Critical Understanding : students will be expected to demonstrate an understanding of the theoretical issues and debates raised in both the practical and theoretical modules, make clear the range of theoretical positions in their work and provide evidence of depth of study.
The library leaflet explains how to make references. These sources should be listed at the end in the bibliography. This is very important , and should be followed carefully to avoid any possible suspicion that you are submitting work that is not entirely your own
Downloaded sections from Internet sites, text cut and pasted from CD-ROMs, or extracts from printed books, should never be used in academic contexts without full and explicit referencing to the source. Avoid using the Internet as the main source of your research, unless it is clearly a peer-reviewed academic source.
Correct referencing of source material, which you use in assessments is not just good practice, but also is a protection against allegations of the unfair practice of plagiarism.
Students are often expected to read widely in texts, journals or websites in preparation for assessments, but not to create a piece of work which is composed significantly of others’ words (even if referenced).
Your own ability to think, reflect, analyse, and synthesise needs to be assessed, not just your ability to select sources. You will be credited for your research and use of sources.
Identify the main areas of the question and write a précis of your argument.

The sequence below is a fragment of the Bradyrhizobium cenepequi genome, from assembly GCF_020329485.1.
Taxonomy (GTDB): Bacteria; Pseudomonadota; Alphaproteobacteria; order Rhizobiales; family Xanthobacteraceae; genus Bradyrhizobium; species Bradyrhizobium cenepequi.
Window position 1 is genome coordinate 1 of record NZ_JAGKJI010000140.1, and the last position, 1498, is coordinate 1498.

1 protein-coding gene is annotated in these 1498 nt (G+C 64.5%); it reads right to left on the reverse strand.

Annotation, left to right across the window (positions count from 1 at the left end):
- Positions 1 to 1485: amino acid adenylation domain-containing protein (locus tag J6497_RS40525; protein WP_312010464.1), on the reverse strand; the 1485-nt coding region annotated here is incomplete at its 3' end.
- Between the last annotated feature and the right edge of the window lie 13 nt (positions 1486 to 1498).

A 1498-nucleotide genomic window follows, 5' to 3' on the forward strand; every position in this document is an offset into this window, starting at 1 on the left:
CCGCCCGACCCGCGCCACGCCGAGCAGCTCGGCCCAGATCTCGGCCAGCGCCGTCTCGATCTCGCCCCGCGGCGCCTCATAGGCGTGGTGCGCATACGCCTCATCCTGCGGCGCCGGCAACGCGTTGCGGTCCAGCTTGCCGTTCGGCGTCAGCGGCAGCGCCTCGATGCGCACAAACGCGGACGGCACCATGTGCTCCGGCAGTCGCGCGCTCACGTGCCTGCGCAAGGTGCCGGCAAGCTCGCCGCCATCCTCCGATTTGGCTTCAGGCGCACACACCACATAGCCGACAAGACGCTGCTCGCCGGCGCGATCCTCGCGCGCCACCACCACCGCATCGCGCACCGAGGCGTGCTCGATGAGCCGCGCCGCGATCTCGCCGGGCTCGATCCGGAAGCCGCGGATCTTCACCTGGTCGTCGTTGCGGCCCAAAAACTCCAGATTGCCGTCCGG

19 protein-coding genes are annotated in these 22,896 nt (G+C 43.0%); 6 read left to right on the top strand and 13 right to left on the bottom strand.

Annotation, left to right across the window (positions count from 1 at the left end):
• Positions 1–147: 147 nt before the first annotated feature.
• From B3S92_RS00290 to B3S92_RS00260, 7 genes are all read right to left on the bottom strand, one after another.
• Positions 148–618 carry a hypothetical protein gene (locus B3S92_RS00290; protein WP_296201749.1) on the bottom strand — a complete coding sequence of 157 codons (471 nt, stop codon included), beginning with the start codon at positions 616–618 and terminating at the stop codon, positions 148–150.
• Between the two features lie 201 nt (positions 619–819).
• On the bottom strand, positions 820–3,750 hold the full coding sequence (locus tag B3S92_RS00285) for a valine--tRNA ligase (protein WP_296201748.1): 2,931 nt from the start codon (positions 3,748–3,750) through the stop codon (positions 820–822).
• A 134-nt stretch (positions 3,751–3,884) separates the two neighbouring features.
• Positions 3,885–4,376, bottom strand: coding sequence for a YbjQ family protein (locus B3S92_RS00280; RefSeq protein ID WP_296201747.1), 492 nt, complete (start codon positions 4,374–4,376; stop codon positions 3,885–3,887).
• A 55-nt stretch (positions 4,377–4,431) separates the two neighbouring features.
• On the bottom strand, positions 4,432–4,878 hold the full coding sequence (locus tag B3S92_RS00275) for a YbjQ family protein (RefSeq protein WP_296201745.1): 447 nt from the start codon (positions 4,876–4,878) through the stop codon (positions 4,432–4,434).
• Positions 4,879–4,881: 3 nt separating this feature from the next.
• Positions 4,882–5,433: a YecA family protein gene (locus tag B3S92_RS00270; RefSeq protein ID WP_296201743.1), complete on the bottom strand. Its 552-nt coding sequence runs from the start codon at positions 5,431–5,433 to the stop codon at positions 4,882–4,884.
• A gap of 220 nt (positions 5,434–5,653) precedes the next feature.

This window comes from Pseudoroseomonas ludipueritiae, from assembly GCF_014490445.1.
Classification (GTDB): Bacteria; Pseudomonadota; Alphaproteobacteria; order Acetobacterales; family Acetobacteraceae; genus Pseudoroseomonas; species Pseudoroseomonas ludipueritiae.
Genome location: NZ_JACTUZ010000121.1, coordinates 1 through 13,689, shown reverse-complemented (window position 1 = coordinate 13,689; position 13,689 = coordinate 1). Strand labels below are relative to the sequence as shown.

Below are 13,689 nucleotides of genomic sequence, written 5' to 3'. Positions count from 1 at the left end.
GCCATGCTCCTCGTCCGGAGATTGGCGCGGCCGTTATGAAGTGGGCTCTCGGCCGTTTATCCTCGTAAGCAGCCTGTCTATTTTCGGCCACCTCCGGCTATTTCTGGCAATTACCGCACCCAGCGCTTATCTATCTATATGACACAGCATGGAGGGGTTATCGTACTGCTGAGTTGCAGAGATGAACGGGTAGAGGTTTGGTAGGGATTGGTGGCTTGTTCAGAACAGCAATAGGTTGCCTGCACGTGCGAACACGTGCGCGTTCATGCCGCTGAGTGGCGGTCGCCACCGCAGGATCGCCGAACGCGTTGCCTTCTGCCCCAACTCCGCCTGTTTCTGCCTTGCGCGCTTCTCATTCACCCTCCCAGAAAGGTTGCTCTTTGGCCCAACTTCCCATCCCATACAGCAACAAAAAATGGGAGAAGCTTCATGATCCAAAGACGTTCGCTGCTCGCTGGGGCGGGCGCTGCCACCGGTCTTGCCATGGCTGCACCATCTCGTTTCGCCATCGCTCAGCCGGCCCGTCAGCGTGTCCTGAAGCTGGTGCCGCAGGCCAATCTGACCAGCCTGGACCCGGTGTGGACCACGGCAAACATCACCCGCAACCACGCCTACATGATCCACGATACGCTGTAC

Your work should contain an introduction, a discussion of your findings including an analysis of the issues you have identified as being relevant, and a conclusion
The body of your essay should contain a number of clearly defined areas of discussion - it makes it easier for you to organise your thoughts and easier for the reader to understand what you’re talking about
You must ensure that your arguments are clearly set out and that the points you make are easily understandable
Pythagoras’ experiments led to the short-lived but profoundly influential Pythagorean Brotherhood who sought to unite ‘religion and science, mathematics and music, medicine and cosmology, body, mind and spirit in an inspired and luminous synthesis’.
How can we use Pythagoras’ ideas today to further our understanding of music?
Carry out some research and put together a 500 – 700 word paper discussing some possible contemporary interpretations of these ancient theories.